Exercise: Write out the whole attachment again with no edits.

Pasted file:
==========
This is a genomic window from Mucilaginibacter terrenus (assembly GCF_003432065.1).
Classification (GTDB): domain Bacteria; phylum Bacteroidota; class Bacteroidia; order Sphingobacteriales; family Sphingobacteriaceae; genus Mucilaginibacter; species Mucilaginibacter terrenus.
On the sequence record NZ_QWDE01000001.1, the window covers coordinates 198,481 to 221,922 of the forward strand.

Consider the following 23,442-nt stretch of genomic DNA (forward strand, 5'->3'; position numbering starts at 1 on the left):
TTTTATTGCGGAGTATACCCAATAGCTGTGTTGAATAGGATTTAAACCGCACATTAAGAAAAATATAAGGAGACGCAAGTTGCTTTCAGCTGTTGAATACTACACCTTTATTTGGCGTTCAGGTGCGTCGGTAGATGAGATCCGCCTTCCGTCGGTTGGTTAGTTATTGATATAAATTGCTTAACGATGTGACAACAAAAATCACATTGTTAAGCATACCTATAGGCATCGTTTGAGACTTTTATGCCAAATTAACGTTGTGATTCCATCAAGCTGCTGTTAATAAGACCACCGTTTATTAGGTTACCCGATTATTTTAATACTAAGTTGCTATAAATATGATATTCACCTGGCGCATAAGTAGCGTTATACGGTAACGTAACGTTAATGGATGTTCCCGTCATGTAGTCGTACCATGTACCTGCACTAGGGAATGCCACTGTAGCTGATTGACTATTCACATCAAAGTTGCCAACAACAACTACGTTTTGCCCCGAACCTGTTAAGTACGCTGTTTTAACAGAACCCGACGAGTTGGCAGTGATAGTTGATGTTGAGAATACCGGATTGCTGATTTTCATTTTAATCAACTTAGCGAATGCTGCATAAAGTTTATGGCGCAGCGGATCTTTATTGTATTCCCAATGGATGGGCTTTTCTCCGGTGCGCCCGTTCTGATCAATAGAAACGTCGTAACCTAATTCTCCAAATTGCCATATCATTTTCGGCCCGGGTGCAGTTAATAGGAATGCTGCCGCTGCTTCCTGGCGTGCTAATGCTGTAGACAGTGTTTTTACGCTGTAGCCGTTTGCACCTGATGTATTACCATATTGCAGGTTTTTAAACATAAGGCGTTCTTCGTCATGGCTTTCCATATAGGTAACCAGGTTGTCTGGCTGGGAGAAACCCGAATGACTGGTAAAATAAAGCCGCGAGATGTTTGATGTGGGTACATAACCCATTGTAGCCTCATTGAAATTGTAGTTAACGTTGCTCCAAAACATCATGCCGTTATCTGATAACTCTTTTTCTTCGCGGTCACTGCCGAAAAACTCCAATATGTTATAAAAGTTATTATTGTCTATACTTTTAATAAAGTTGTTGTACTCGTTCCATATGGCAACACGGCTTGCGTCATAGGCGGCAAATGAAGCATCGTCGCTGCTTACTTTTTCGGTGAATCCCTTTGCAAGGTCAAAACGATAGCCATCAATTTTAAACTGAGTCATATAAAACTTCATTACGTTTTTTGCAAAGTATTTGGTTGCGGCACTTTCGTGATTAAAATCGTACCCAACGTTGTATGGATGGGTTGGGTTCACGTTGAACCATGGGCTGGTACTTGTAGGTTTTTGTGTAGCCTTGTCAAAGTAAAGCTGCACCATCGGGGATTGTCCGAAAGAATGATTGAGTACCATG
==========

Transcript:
This is a genomic window from Mucilaginibacter terrenus (assembly GCF_003432065.1).
Classification (GTDB): domain Bacteria; phylum Bacteroidota; class Bacteroidia; order Sphingobacteriales; family Sphingobacteriaceae; genus Mucilaginibacter; species Mucilaginibacter terrenus.
On the sequence record NZ_QWDE01000001.1, the window covers coordinates 198,481 to 221,922 of the forward strand.

Consider the following 23,442-nt stretch of genomic DNA (forward strand, 5'->3'; position numbering starts at 1 on the left):
TTTTATTGCGGAGTATACCCAATAGCTGTGTTGAATAGGATTTAAACCGCACATTAAGAAAAATATAAGGAGACGCAAGTTGCTTTCAGCTGTTGAATACTACACCTTTATTTGGCGTTCAGGTGCGTCGGTAGATGAGATCCGCCTTCCGTCGGTTGGTTAGTTATTGATATAAATTGCTTAACGATGTGACAACAAAAATCACATTGTTAAGCATACCTATAGGCATCGTTTGAGACTTTTATGCCAAATTAACGTTGTGATTCCATCAAGCTGCTGTTAATAAGACCACCGTTTATTAGGTTACCCGATTATTTTAATACTAAGTTGCTATAAATATGATATTCACCTGGCGCATAAGTAGCGTTATACGGTAACGTAACGTTAATGGATGTTCCCGTCATGTAGTCGTACCATGTACCTGCACTAGGGAATGCCACTGTAGCTGATTGACTATTCACATCAAAGTTGCCAACAACAACTACGTTTTGCCCCGAACCTGTTAAGTACGCTGTTTTAACAGAACCCGACGAGTTGGCAGTGATAGTTGATGTTGAGAATACCGGATTGCTGATTTTCATTTTAATCAACTTAGCGAATGCTGCATAAAGTTTATGGCGCAGCGGATCTTTATTGTATTCCCAATGGATGGGCTTTTCTCCGGTGCGCCCGTTCTGATCAATAGAAACGTCGTAACCTAATTCTCCAAATTGCCATATCATTTTCGGCCCGGGTGCAGTTAATAGGAATGCTGCCGCTGCTTCCTGGCGTGCTAATGCTGTAGACAGTGTTTTTACGCTGTAGCCGTTTGCACCTGATGTATTACCATATTGCAGGTTTTTAAACATAAGGCGTTCTTCGTCATGGCTTTCCATATAGGTAACCAGGTTGTCTGGCTGGGAGAAACCCGAATGACTGGTAAAATAAAGCCGCGAGATGTTTGATGTGGGTACATAACCCATTGTAGCCTCATTGAAATTGTAGTTAACGTTGCTCCAAAACATCATGCCGTTATCTGATAACTCTTTTTCTTCGCGGTCACTGCCGAAAAACTCCAATATGTTATAAAAGTTATTATTGTCTATACTTTTAATAAAGTTGTTGTACTCGTTCCATATGGCAACACGGCTTGCGTCATAGGCGGCAAATGAAGCATCGTCGCTGCTTACTTTTTCGGTGAATCCCTTTGCAAGGTCAAAACGATAGCCATCAATTTTAAACTGAGTCATATAAAACTTCATTACGTTTTTTGCAAAGTATTTGGTTGCGGCACTTTCGTGATTAAAATCGTACCCAACGTTGTATGGATGGGTTGGGTTCACGTTGAACCATGGGCTGGTACTTGTAGGTTTTTGTGTAGCCTTGTCAAAGTAAAGCTGCACCATCGGGGATTGTCCGAAAGAATGATTGAGTACCATG